I would be failing my constituents if I did not raise the issue of Crossrail. It is essential for London and will generate about 40 per cent. of the total anticipated capacity needs for transport across London. It is expected to carry about 250,000 people during peak times such as the morning rush hour and will be essential for linking east London with the more prosperous west and with Heathrow and beyond in the future.
As the Minister will be aware, there are currently no proposals for establishing a station at Woolwich, yet Woolwich is a major transport hub for south-east London. It is the nearest place at which my constituents could access the Crossrail service. The current proposal is that it will not stop anywhere between the Isle of Dogs and Abbey Wooda six-mile stretch of Crossrail. There is no similar stretch without a station in between and it bypasses one of our major town centres.
This may sound like a whingeit is a whinge!but I have to say that if we were talking about west London, bypassing a town centre in that way would not be contemplated. In previous debates on infrastructure projects, I have referred to other examples such as the Hammersmith and City line. Someone who suggested that that line should bypass Hammersmith, Broadwaya transport hub with bus and other links to west Londonand stop instead at Ravenscourt Park down the road would have been laughed out of court.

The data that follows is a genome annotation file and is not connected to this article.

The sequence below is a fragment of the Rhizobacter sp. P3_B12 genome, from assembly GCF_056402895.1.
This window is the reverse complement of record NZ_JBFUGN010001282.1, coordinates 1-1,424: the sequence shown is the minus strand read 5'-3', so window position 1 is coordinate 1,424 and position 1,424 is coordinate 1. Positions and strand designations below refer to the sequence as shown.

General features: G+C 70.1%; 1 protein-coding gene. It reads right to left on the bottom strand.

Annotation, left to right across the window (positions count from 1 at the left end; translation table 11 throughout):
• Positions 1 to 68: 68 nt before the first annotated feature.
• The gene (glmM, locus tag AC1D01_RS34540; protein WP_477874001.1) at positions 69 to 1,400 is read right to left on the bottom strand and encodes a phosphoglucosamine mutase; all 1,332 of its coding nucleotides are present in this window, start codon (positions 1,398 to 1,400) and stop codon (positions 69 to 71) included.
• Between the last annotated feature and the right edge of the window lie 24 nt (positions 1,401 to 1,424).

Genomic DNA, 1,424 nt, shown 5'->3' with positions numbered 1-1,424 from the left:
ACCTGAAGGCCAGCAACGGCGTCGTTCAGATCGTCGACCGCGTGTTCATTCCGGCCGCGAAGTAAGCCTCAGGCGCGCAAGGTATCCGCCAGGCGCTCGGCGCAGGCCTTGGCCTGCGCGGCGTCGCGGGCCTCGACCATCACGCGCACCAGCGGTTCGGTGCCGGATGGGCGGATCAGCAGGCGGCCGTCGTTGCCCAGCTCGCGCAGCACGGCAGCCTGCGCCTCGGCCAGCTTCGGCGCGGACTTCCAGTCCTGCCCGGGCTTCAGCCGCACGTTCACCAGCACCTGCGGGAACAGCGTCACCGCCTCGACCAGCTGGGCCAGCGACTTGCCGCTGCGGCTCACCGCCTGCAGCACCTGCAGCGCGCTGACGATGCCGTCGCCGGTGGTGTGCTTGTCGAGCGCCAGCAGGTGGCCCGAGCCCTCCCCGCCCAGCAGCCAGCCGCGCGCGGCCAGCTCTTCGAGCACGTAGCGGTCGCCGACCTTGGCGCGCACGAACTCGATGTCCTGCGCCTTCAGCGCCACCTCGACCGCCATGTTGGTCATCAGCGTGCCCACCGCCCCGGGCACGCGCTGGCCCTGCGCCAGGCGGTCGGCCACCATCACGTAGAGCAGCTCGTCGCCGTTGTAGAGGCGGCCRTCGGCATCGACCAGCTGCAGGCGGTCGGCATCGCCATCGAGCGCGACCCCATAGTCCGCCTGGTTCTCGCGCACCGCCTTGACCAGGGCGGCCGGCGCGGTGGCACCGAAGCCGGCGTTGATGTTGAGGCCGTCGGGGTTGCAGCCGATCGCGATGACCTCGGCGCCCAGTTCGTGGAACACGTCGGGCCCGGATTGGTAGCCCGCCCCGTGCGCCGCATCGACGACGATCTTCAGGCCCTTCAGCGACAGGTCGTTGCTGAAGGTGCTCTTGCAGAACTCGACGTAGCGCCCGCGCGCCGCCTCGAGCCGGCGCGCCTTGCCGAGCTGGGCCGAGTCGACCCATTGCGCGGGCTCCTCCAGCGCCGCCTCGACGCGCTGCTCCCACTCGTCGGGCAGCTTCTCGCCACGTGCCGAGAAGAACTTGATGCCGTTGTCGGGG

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Yet that is exactly what is being proposed, even though Woolwich in south-east London is already a big transport hub.
The transport links that I have described are even more essential when one considers that my area does not have access to the tube network or to the docklands light railway. The DLR will reach Woolwich in the next five or six years, but the wider community will still suffer from a lack of direct access to public transport. That makes the development of a local transport hub even more essential, so that people can access all the different modes of transport. In that way, we can encourage the use of public transport and go some way towards dealing with the growing demand for road space in south-east London.
That demand will only be exacerbated by the current rate of development. We must consider how we address some of the current problems in my constituency, which is located at the confluence of the A2 and the A20. There are enormous traffic congestion problems there, and improved transport links are absolutely vital. To that end, we must develop the transport hub at Woolwich.